Saturday, April 21, 2007

Why health care is a feminist issue

This is why health care in general, and a move towards universal health care, is a feminist issue.

U.S. women with health insurance are more likely than men to go without needed care because of higher premiums and related costs, a study said. A larger percentage of women also have trouble paying their medical bills.

More women didn't fill prescriptions, skipped recommended visits with specialists, failed to get tests, or just didn't seek treatment when they had a medical problem, according to a national survey by the Commonwealth Fund, a private, New York- based group that supports research on health and social issues.

Other studies have suggested that women often pay more for care because they need more routine exams, such as those related to pregnancy. These issues should be part of the national debate as employers switch to plans with higher deductibles and policy makers seek flexible, lower-cost options for 44 million uninsured and 16 million ``underinsured'' adults, the report said.

So, due to the fact that health care is more expensive for women, they are less likely to be insured. Combine this with the fact that women are less likely to have a job which includes health care than men, and we have a real problem.

Of course, there is also the problem that women earn less than men.

More than 4,000 adults ages 19 and older participated in the survey, researchers said. Of that number, 33 percent of insured women and 68 percent of uninsured didn't get the health care they needed because they couldn't afford it, compared with 23 percent of insured men and 49 percent of uninsured men who went without care.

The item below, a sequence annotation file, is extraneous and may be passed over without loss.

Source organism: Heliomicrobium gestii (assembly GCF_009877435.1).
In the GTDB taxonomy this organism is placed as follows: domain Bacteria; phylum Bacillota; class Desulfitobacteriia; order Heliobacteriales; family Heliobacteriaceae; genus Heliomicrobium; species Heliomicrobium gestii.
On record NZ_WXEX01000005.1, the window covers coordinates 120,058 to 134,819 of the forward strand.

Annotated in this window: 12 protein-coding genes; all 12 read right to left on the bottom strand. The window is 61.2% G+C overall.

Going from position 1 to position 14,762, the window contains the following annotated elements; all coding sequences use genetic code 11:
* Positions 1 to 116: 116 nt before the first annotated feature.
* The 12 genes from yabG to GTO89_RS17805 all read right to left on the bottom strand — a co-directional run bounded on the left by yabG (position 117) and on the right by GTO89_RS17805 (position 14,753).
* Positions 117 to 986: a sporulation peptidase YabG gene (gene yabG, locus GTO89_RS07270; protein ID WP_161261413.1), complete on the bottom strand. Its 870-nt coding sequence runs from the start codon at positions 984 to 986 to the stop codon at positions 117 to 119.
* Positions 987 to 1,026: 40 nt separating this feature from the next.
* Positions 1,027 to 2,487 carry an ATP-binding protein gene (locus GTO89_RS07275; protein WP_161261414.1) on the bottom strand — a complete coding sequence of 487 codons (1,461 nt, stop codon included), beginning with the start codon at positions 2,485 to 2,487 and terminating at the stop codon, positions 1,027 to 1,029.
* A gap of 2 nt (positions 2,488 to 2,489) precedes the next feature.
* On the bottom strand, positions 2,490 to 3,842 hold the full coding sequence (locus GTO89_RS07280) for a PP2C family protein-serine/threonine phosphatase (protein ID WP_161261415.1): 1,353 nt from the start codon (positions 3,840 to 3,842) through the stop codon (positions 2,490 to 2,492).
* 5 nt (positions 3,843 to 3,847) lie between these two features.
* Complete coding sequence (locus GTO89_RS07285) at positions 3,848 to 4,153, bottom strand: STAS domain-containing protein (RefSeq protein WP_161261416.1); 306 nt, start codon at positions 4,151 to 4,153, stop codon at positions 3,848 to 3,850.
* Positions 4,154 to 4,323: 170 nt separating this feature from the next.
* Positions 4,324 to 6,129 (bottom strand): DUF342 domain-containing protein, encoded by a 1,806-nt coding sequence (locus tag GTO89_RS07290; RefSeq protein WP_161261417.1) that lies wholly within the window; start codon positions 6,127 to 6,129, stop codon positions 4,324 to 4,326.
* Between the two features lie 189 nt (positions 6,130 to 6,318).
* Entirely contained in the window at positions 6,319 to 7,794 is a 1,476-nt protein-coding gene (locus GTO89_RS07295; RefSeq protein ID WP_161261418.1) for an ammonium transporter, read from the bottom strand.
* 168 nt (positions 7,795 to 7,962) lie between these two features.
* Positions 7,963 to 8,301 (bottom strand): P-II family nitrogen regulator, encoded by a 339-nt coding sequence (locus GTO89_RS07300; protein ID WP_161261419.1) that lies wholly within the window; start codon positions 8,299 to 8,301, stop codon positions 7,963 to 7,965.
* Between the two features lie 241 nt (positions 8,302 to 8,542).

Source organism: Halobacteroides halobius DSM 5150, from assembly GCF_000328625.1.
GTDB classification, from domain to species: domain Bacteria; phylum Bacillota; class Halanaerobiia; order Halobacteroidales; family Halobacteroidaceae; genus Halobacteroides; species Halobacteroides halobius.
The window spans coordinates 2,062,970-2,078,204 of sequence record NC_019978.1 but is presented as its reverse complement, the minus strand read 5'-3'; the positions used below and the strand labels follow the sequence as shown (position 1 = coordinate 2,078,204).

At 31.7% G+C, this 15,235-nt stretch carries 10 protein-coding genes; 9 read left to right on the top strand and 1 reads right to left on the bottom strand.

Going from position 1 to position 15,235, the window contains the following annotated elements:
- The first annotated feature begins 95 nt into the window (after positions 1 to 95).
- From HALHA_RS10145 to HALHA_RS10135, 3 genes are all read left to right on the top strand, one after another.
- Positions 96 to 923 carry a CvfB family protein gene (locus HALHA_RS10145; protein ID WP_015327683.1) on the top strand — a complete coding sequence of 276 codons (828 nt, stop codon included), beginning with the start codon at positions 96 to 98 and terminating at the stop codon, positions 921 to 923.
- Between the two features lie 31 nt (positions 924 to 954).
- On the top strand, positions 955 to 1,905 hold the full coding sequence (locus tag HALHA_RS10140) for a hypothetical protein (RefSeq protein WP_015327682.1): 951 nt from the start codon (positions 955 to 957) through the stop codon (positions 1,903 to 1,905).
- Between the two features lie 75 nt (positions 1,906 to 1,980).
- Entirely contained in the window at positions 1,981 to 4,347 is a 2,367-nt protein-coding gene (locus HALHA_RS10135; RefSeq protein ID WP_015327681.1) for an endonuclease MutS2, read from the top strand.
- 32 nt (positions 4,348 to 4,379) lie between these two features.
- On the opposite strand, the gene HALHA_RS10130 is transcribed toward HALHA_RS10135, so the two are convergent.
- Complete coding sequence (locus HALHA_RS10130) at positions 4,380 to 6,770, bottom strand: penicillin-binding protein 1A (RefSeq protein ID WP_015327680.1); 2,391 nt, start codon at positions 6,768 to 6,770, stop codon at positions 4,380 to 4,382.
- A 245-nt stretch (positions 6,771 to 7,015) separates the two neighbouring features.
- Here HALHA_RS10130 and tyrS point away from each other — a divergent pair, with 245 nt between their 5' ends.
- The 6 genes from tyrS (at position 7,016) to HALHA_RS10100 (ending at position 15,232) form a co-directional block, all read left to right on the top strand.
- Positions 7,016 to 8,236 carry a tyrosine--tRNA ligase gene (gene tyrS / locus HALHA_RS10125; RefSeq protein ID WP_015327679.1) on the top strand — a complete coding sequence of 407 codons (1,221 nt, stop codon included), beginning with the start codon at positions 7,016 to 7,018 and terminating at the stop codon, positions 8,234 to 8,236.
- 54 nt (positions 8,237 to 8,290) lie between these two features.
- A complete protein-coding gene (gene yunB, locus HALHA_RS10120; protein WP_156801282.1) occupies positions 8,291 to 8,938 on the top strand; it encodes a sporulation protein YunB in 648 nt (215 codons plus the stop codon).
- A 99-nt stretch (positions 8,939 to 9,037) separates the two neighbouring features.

Among full-time workers, women earn 77 cents for every dollar men earn, according to the most recent Labor Department figures.

``The combination of lower incomes and higher out-of-pocket spending means that many women are more likely to spend greater than 10 percent of their income on health-care expenditures and premiums,'' Patchias and Waxman wrote in the report.

Almost 38 percent of all women surveyed reported difficulty paying medical bills, compared with 29 percent of men, the report said. Among the insured, 31 percent of women had trouble with bills compared with 22 percent of men. About a quarter of the women said they weren't able to pay their bills at all, and about the same percentage said they're paying them off over time.

Some people might argue that the real wage difference between men and women is lower than the article indicates. This is correct, but it is still lower, even if we take other factors into account. And it's really irrelevant since we are talking about medical costs compared to total income, which is higher (medical costs) and lower (total income) for women compared to men.

I've said it before, and I'll say it again. The US health care system is broken, and needs to be fixed. One good solution would be to introduce universal health care of some kind in the US.

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